“Medical tourism” is a term used to describe people who go to foreign countries for the purposes of having surgery performed. There are a number of reasons why patients might choose to go abroad for surgery: to save money vs. the cost in their home country; to access medical procedures that are not available locally (either because they have not yet been approved or are actually banned); or to “jump the queue” and get their procedure performed faster than they can arrange at home.
To be fair, there are many fine surgeons and clinics in other countries. And while it can clearly be advantageous to save some money, get exactly what you want (assuming you are informed enough to make a safe choice), or cut down on the waiting time for your surgery, it is very important to consider the risks that may be involved.
The most obvious is what will happen if something goes wrong with the operation itself. There is always the risk of complications developing during any surgery, or in the post operative period afterward. If you were to choose to go abroad for weight loss surgery the complications can be severe and there may be issues about access to more complex treatment. Will you get the best care? Will you have to come home to avoid skyrocketing costs? Can you even make these decisions if you are gravely ill?
Other complications might not be evident immediately but may be no less serious. For example if you have Lap-Band surgery abroad,what will you do if there is infection, band slippage or the adjustment port becomes displaced? These complications are unusual but do require specialized care by experienced clinics and surgeons. Do you journey all the way back to the country where you got your operation? Can you wait long enough to make travel arrangements if you are in pain or having difficulty eating? Or do you try to find a qualified surgeon locally who is willing and able to see you on short notice?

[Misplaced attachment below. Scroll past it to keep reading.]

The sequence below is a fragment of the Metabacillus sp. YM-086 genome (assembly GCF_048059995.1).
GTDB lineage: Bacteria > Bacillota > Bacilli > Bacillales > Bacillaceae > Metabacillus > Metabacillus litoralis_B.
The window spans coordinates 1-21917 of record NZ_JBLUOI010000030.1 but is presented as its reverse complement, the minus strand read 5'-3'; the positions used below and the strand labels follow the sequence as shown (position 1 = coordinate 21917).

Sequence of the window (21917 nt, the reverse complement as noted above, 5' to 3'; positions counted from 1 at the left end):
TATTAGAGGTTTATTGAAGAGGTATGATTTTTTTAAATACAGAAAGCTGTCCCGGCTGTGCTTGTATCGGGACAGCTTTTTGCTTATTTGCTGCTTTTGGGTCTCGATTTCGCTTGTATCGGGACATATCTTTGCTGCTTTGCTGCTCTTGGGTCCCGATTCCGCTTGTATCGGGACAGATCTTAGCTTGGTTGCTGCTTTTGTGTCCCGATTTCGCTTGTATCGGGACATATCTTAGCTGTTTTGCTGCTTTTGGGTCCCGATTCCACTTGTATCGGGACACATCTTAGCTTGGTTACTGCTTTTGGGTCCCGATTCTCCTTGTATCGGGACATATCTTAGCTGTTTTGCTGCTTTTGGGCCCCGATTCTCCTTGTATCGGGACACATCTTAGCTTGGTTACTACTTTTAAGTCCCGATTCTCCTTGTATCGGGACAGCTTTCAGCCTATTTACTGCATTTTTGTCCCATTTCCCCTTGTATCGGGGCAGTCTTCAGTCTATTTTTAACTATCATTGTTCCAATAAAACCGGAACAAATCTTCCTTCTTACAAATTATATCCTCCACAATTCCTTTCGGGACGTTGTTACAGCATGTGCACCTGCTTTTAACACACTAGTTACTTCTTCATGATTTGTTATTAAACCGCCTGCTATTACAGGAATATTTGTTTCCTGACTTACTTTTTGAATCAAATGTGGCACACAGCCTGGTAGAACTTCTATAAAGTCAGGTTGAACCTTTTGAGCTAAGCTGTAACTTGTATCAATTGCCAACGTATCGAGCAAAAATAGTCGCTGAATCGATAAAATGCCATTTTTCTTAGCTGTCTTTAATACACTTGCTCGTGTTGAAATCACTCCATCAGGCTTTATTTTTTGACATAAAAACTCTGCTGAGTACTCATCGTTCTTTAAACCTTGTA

Surgical complications are not the only dangers. Having a Lap-Band procedure while in another country ignores the role of ongoing follow-up care in ensuring a successful outcome. A successful result from bariatric surgery (such as a Lap-Band procedure) is not just a matter of having the operation go smoothly. Continued monitoring, support, care, and maintenance are crucial to helping patients transition to their new relationship with food and safely navigate the Lap-Band recovery process. Follow-up visits to provide guidance and encouragement can make a huge difference – and these are harder (and much more costly) to arrange in another country, even one as close as the United States.
In the specific case of a Lap-Band procedure, remember that the device is more properly called a laparoscopic adjustable gastric band — emphasis on the word “adjustable.” As a patient’s weight-loss progresses, the band’s tightness will likely need to be changed. A patient who has had the operation done abroad will face a choice where neither option is all that good. They can either try to coordinate a return to the foreign country at the right moment to get adjustments – difficult to do without ongoing monitoring – or they can try to “transfer” the ongoing portion of their weight-loss effort to a local surgeon, although they may find that local surgeons are reluctant to support a surgery they did not perform, especially if it uses medical technology they might not be familiar with.
Given all the downsides, procedures such as a Lap-Band surgery abroad are probably not a good idea. At the very least, prospective medical tourists should think long and hard about more than just saving time or money in the short run.